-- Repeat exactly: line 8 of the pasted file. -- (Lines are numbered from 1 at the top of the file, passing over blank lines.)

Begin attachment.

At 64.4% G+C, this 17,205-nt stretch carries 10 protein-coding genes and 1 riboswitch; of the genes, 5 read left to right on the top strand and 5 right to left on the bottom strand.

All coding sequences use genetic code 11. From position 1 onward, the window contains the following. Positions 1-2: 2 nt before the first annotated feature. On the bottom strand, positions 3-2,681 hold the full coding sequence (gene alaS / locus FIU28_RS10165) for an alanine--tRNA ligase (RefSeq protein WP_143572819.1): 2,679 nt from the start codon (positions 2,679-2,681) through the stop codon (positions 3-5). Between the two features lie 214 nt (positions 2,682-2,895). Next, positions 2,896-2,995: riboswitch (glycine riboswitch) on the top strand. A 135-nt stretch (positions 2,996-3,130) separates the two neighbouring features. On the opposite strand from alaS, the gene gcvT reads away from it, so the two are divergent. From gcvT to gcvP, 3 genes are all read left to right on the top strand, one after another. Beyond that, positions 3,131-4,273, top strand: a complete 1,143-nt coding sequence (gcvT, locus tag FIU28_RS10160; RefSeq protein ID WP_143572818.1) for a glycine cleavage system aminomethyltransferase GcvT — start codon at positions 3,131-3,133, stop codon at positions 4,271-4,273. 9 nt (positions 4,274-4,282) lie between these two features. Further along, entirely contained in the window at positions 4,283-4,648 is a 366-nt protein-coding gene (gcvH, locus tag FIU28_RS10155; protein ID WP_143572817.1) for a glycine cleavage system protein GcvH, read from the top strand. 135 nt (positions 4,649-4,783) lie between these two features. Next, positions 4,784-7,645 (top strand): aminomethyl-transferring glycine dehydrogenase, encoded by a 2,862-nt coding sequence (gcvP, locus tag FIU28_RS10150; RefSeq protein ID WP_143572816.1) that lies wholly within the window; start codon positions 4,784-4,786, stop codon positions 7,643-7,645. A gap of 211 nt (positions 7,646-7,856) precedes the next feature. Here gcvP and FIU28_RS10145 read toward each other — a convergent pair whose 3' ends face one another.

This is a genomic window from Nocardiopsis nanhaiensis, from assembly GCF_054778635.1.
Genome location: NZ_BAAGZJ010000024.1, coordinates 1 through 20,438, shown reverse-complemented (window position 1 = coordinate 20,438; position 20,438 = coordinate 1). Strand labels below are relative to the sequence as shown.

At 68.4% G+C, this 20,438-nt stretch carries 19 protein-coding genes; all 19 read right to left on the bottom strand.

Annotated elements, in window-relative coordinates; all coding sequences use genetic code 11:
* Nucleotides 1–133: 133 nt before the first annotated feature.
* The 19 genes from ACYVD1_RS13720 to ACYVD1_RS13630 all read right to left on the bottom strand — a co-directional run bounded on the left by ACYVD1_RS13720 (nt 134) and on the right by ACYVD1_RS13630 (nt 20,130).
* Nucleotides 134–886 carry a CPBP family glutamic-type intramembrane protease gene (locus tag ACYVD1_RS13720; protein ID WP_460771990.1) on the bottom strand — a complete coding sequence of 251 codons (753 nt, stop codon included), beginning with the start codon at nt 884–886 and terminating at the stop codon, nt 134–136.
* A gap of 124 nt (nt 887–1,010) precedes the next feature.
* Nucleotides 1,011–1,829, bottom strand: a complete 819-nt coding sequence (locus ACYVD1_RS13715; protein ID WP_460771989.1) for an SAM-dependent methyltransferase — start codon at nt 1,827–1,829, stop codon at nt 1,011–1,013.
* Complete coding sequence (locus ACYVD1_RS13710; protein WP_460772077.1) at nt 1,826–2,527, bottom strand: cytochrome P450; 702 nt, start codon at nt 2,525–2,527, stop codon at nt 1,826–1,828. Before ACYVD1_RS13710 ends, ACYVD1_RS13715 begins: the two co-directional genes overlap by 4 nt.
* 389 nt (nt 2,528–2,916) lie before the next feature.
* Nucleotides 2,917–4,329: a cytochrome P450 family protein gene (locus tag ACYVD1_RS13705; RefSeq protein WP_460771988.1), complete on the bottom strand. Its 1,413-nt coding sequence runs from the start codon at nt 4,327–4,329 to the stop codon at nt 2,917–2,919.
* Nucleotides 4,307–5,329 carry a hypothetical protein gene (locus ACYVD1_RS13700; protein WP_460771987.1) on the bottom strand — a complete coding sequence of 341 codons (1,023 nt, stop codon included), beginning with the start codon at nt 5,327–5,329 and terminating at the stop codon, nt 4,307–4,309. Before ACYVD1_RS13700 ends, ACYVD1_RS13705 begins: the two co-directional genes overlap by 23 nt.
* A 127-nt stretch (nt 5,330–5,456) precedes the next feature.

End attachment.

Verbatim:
* The 19 genes from ACYVD1_RS13720 to ACYVD1_RS13630 all read right to left on the bottom strand — a co-directional run bounded on the left by ACYVD1_RS13720 (nt 134) and on the right by ACYVD1_RS13630 (nt 20,130).